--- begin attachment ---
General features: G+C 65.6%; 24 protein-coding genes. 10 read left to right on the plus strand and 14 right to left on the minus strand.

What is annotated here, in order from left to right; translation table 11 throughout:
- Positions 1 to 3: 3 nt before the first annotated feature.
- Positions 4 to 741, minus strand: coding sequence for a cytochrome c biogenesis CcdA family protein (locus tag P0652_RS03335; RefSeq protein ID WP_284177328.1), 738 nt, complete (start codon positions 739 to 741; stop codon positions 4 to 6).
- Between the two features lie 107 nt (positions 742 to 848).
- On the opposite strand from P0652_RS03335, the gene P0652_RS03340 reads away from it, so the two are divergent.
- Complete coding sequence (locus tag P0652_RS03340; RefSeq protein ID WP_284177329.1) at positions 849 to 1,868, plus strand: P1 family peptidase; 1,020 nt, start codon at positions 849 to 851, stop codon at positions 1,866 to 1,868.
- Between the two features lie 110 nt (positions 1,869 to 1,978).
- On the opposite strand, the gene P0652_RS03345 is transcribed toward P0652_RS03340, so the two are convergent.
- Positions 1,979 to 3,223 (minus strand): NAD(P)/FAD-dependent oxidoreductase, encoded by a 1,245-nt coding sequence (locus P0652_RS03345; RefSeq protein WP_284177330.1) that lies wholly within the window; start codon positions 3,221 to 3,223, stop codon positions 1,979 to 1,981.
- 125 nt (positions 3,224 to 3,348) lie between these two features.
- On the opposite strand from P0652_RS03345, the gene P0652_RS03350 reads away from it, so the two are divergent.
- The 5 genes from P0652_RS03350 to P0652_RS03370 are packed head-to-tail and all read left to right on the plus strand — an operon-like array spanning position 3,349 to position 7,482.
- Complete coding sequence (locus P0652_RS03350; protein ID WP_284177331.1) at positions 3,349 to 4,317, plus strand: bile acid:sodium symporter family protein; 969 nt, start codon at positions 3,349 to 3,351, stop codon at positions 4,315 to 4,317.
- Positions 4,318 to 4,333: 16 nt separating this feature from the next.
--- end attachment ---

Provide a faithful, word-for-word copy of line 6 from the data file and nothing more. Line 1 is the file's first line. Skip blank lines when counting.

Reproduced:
- On the opposite strand from P0652_RS03335, the gene P0652_RS03340 reads away from it, so the two are divergent.